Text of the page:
20. The method of
21. The method of
said winding includes a second spiral shaped coil having a plurality of substantially concentric loops;
said core has first end and a second end;
said first coil is disposed adjacent said first end of said core and around the power line; and
said second coil is disposed adjacent said second end of said core and around the power line.
22. The method of
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The present invention generally relates to data communications over a power distribution system, and more particularly to a method and device for attenuating data signals communicated over a power line.
With some modification, the infrastructure of existing power distribution systems may be used to provide data communication services to customer premises. In a power line communication system (PLCS), existing power lines that already have been run may be used to carry data signals to and from homes, offices, and other structures. These data signals are communicated on and off the power lines at various points in the power line communication system, such as, for example, near homes, offices, Internet service providers, and the like.
Power distribution systems include numerous sections, which conduct power at different voltages. The transition from one section to another typically is accomplished with a transformer. For example, high voltage power transmission lines are converted to medium voltages in the range of 1,000V to 100,000V and may carry 200 amps or more.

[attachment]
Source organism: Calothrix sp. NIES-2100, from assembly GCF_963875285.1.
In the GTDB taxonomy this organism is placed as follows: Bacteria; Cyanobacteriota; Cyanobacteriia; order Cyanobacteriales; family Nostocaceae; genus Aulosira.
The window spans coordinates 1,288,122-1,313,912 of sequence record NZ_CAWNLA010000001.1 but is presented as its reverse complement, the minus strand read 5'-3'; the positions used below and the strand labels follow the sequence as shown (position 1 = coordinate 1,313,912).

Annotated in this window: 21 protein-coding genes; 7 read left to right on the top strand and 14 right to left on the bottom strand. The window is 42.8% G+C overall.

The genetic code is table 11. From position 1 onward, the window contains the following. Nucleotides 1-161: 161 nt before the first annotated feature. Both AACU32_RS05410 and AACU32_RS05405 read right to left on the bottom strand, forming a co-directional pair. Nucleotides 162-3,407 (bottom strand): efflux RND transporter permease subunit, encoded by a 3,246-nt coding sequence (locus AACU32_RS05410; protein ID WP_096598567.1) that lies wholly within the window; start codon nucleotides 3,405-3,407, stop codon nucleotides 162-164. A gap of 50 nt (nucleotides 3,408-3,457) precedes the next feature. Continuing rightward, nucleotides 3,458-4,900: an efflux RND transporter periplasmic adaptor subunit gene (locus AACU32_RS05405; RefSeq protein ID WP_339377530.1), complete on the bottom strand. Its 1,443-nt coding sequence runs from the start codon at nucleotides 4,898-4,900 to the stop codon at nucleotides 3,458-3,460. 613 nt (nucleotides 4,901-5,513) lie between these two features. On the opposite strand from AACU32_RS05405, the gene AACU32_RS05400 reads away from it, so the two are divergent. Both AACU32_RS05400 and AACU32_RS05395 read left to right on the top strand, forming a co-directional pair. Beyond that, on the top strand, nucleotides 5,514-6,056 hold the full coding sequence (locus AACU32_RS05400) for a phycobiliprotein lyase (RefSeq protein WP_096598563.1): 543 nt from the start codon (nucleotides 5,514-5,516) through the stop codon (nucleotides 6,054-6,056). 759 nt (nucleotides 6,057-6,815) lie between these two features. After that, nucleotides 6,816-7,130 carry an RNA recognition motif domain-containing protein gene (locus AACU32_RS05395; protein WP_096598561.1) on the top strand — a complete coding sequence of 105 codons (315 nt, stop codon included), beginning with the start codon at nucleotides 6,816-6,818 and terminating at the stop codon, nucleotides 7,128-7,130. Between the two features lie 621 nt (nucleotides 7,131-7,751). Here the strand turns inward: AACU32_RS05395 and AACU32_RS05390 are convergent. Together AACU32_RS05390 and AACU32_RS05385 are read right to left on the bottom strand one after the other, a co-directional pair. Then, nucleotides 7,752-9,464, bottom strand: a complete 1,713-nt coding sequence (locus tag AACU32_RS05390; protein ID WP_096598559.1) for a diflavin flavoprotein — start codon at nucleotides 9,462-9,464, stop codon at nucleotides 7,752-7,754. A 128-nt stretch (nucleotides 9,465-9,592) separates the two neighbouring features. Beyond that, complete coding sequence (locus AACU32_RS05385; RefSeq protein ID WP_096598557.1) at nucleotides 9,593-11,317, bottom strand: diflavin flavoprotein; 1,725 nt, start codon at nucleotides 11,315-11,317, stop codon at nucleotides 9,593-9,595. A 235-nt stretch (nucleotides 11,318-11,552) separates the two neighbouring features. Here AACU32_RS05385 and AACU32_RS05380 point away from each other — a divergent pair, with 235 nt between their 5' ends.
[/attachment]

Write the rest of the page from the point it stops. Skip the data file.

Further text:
The sections of the power distribution system that are connected to the customers premises typically are low voltage (LV) sections having a voltage between 100 volts (Vrms, 60 Hz, or “V”) and 240V, depending on the system. In the United States, the LV power lines are about 120V. The transition from an MV section to an LV section of the power distribution system typically is accomplished with a distribution transformer, which converts the higher voltage of the MV section to the lower voltage of the LV section.
Power line communication systems generally communicate over low and/or medium voltage power lines. As power line communications proliferate, there are increasingly more power line communications traversing the power lines among more power line communication devices. A given data signal may traverse an intended path from a source to a destination. However, the same data signal also may traverse additional unintended paths. Thus, some data signals may be received by devices, which are not the intended receiving device (hereinafter the “unintended receiving device”). The reception of data signals by devices that are not the desired receiving device may have one or more undesirable consequences. For example, the unintended receiving device may be contemporaneously receiving data transmitted from another source in the same frequency band. Thus, the unintended data signal will, in essence, be interference (e.g., noise) to the data signals that are intended for the receiving device. As another example, the data signals may be received by the unintended device, which may attempt to demodulate and decrypt the data signal. This may increase latency of communications through the unintended receiving device. Further, in some instances the transmitting device may undesirably receive the transmitted data signal. Security is yet another issue. One adverse effect may be decreased performance of a portion or sub-network of the power line communication system. In summary, data signals received (whether as noise or data) by unintended devices may degrade network performance.